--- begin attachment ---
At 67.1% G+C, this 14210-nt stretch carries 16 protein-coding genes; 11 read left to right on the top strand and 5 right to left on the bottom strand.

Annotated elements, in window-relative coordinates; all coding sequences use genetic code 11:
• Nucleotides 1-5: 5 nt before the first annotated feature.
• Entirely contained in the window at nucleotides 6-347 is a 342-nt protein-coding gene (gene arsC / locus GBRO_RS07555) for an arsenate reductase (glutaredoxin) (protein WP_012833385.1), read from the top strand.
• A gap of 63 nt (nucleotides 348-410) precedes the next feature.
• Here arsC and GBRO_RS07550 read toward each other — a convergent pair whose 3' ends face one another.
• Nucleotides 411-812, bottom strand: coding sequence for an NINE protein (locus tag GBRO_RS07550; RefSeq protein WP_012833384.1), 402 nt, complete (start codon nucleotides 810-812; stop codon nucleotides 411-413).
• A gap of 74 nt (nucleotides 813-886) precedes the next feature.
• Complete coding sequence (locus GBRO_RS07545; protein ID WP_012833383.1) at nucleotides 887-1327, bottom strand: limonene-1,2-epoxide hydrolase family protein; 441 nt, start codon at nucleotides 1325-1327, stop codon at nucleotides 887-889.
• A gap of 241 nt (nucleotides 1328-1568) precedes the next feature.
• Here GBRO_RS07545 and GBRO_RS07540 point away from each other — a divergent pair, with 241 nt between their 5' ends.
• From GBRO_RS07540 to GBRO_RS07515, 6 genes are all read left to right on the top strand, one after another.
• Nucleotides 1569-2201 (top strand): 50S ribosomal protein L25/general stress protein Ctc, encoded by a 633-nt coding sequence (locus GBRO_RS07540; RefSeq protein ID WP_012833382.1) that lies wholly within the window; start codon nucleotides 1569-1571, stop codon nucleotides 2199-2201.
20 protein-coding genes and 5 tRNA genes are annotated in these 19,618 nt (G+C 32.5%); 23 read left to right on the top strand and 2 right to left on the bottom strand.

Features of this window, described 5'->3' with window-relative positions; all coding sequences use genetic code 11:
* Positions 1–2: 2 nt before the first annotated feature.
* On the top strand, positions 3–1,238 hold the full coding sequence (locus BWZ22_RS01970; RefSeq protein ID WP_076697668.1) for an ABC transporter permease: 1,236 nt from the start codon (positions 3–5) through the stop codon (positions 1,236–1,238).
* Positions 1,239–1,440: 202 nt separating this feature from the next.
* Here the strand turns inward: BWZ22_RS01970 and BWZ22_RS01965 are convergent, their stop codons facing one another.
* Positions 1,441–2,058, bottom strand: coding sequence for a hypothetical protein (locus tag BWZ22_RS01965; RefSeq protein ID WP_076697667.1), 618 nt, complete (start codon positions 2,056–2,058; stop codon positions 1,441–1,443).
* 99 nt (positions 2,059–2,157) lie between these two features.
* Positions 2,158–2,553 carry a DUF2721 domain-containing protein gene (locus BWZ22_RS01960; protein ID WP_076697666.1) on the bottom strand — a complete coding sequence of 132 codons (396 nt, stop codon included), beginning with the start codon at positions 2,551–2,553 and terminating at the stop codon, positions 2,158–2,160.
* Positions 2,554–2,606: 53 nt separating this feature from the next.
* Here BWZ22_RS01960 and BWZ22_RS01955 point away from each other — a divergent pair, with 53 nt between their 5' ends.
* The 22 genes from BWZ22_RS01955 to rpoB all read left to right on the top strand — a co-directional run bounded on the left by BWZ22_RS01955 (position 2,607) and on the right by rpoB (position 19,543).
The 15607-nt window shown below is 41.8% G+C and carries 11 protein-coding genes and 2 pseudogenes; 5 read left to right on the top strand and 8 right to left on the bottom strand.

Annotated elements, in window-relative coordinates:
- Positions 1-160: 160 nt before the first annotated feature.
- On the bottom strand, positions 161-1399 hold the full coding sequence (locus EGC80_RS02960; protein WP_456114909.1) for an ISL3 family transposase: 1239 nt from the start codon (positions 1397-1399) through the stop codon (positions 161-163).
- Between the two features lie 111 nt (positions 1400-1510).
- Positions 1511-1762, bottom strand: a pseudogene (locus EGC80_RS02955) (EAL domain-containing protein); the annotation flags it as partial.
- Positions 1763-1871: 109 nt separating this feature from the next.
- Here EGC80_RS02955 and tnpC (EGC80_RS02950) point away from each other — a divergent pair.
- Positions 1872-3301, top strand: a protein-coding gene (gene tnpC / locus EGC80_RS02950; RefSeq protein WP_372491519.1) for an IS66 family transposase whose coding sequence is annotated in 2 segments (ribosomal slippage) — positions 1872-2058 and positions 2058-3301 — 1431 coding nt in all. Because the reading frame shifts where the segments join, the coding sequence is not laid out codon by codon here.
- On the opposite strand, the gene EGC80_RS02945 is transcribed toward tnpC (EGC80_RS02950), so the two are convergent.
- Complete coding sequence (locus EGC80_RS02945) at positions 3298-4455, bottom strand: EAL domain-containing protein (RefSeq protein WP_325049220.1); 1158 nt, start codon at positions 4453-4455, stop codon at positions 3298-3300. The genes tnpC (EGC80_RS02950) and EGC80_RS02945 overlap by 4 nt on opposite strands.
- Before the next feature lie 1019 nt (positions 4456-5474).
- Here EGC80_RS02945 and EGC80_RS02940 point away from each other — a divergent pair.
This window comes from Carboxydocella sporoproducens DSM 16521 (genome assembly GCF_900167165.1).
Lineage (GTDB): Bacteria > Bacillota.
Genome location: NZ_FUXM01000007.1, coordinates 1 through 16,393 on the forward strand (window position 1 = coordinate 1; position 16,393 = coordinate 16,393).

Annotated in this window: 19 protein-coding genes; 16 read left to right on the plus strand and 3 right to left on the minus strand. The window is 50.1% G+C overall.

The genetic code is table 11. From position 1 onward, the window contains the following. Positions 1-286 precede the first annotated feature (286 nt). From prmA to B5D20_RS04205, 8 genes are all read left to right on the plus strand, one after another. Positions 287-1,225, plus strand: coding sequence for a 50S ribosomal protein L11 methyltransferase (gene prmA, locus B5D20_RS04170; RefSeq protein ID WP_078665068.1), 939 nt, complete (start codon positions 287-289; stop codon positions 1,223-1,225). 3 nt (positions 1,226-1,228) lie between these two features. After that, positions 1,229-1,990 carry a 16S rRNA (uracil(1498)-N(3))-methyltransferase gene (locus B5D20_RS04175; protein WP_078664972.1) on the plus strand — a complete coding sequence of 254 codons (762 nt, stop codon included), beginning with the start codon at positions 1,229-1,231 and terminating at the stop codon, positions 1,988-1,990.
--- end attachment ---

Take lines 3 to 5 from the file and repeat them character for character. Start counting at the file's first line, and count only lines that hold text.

• Nucleotides 1-5: 5 nt before the first annotated feature.
• Entirely contained in the window at nucleotides 6-347 is a 342-nt protein-coding gene (gene arsC / locus GBRO_RS07555) for an arsenate reductase (glutaredoxin) (protein WP_012833385.1), read from the top strand.
• A gap of 63 nt (nucleotides 348-410) precedes the next feature.